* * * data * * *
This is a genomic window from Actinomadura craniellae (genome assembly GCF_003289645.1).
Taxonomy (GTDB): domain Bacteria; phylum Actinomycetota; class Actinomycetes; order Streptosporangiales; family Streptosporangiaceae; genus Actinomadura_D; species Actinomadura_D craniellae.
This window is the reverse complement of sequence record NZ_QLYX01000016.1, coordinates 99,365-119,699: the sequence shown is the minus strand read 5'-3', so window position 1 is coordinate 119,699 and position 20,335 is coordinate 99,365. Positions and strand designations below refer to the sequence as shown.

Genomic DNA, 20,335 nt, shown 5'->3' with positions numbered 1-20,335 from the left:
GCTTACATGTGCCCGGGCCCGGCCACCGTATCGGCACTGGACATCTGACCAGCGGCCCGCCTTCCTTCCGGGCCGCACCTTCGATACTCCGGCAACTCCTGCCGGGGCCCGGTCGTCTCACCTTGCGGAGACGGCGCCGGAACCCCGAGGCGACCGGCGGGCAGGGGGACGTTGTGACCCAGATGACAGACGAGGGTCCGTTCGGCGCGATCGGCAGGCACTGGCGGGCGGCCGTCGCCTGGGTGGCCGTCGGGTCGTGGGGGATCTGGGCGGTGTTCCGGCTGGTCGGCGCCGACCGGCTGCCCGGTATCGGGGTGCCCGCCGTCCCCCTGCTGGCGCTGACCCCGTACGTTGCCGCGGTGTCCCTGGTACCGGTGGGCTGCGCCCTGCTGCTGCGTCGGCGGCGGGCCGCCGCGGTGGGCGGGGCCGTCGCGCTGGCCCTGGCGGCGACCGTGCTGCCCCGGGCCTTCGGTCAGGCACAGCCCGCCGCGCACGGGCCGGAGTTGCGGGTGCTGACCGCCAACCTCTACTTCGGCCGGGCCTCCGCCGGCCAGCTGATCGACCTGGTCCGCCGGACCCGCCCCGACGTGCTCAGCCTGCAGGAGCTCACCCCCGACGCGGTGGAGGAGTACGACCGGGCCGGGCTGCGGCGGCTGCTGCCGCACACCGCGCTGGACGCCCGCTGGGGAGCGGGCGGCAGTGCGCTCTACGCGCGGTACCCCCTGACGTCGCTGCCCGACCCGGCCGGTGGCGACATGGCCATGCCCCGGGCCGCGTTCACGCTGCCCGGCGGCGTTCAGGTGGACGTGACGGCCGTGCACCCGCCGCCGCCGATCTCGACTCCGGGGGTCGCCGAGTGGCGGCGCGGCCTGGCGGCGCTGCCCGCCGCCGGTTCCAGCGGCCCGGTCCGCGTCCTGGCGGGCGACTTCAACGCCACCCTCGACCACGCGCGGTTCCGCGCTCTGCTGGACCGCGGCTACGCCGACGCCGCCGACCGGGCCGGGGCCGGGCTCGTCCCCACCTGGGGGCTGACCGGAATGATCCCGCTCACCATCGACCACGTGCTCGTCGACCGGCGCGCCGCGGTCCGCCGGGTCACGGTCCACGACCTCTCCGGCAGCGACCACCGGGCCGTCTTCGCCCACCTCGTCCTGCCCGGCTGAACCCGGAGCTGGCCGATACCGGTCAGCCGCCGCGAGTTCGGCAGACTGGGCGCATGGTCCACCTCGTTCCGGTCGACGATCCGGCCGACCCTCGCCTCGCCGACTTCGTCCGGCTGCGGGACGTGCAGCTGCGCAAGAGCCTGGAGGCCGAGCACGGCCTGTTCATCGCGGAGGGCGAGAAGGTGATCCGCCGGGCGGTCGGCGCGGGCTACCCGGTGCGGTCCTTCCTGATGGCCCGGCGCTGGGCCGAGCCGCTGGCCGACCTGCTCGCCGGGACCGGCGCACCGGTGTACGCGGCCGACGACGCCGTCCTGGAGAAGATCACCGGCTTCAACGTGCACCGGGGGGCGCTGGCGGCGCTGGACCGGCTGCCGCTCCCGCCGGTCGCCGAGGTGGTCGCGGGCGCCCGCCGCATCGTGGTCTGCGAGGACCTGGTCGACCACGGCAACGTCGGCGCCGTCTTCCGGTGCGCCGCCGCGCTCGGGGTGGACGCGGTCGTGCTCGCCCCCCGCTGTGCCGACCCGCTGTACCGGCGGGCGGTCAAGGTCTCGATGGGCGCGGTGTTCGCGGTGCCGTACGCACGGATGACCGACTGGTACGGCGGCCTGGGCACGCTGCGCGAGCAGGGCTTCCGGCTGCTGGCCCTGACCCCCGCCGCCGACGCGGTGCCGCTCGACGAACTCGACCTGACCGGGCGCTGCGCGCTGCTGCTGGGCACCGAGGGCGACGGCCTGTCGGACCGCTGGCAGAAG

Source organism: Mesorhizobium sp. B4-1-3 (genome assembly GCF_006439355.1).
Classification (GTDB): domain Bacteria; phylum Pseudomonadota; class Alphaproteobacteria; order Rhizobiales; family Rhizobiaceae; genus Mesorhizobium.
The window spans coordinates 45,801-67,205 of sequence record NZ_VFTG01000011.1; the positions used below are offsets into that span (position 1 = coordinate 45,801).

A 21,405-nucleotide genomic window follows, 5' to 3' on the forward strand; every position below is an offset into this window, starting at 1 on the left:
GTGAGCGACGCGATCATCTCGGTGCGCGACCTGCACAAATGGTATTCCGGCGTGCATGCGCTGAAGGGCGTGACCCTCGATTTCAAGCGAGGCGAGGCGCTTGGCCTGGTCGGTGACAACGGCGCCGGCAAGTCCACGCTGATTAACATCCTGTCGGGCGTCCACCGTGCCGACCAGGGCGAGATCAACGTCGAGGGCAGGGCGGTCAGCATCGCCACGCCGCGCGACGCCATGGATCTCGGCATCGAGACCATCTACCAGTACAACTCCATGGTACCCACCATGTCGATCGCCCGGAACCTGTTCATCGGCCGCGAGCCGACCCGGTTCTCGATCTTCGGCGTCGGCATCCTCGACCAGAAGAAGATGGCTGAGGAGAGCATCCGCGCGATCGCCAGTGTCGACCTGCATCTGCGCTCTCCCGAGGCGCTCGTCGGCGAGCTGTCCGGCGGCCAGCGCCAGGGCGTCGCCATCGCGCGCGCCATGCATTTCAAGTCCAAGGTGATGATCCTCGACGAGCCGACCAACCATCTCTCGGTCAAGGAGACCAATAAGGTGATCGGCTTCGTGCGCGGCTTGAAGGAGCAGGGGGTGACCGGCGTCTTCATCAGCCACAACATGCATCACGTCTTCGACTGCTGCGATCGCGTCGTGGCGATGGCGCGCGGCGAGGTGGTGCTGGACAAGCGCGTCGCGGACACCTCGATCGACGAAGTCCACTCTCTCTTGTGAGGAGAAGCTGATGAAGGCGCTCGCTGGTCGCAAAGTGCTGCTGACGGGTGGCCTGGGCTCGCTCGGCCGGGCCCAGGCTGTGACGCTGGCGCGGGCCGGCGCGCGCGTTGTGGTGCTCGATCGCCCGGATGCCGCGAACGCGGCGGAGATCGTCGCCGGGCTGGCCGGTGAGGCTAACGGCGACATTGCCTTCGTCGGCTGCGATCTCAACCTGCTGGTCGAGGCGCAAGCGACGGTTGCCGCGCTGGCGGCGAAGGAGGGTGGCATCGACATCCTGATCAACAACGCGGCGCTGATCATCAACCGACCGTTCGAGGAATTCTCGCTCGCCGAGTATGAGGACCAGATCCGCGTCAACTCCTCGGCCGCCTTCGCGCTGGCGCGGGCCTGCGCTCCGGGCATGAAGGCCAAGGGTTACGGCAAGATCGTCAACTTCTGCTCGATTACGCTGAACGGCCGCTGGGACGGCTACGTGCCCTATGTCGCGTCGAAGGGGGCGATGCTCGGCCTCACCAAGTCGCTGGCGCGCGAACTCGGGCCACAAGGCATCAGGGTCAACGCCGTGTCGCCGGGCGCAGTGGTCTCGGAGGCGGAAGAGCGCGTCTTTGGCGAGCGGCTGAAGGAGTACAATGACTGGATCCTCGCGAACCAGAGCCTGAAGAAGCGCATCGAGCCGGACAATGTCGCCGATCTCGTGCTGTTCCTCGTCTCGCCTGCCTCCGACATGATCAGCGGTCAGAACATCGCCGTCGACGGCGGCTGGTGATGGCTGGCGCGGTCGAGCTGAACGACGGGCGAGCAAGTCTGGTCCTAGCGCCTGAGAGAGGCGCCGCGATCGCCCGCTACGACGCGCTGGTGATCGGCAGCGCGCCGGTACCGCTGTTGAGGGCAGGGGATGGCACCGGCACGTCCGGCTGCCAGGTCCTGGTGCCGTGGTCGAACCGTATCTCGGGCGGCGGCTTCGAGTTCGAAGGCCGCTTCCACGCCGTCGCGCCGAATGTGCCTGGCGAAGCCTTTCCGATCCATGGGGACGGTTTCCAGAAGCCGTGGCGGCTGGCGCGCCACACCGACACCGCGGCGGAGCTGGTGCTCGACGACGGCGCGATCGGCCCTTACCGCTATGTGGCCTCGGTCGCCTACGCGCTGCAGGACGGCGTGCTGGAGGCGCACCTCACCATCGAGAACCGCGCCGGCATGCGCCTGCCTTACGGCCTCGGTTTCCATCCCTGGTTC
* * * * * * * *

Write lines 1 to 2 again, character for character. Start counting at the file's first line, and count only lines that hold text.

This is a genomic window from Actinomadura craniellae (genome assembly GCF_003289645.1).
Taxonomy (GTDB): domain Bacteria; phylum Actinomycetota; class Actinomycetes; order Streptosporangiales; family Streptosporangiaceae; genus Actinomadura_D; species Actinomadura_D craniellae.